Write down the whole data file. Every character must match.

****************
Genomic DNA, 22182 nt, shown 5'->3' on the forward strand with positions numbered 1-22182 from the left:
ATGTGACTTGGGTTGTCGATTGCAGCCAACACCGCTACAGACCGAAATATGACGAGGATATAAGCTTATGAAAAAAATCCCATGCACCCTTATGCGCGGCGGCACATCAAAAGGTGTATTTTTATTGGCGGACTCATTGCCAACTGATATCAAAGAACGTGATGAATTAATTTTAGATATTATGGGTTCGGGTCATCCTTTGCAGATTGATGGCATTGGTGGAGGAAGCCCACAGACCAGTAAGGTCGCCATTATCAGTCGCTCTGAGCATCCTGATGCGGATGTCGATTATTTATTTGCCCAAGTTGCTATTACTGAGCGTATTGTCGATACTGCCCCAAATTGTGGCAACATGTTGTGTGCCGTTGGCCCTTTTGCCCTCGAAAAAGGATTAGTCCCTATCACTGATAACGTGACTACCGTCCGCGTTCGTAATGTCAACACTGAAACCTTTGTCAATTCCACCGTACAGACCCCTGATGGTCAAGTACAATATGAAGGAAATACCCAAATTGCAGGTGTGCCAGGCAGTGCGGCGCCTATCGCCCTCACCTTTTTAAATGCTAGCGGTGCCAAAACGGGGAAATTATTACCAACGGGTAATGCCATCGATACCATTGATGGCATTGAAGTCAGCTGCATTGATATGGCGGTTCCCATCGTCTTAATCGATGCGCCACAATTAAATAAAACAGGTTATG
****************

Genomic DNA, 22182 nt, shown 5'->3' on the forward strand with positions numbered 1-22182 from the left:
ATGTGACTTGGGTTGTCGATTGCAGCCAACACCGCTACAGACCGAAATATGACGAGGATATAAGCTTATGAAAAAAATCCCATGCACCCTTATGCGCGGCGGCACATCAAAAGGTGTATTTTTATTGGCGGACTCATTGCCAACTGATATCAAAGAACGTGATGAATTAATTTTAGATATTATGGGTTCGGGTCATCCTTTGCAGATTGATGGCATTGGTGGAGGAAGCCCACAGACCAGTAAGGTCGCCATTATCAGTCGCTCTGAGCATCCTGATGCGGATGTCGATTATTTATTTGCCCAAGTTGCTATTACTGAGCGTATTGTCGATACTGCCCCAAATTGTGGCAACATGTTGTGTGCCGTTGGCCCTTTTGCCCTCGAAAAAGGATTAGTCCCTATCACTGATAACGTGACTACCGTCCGCGTTCGTAATGTCAACACTGAAACCTTTGTCAATTCCACCGTACAGACCCCTGATGGTCAAGTACAATATGAAGGAAATACCCAAATTGCAGGTGTGCCAGGCAGTGCGGCGCCTATCGCCCTCACCTTTTTAAATGCTAGCGGTGCCAAAACGGGGAAATTATTACCAACGGGTAATGCCATCGATACCATTGATGGCATTGAAGTCAGCTGCATTGATATGGCGGTTCCCATCGTCTTAATCGATGCGCCACAATTAAATAAAACAGGTTATG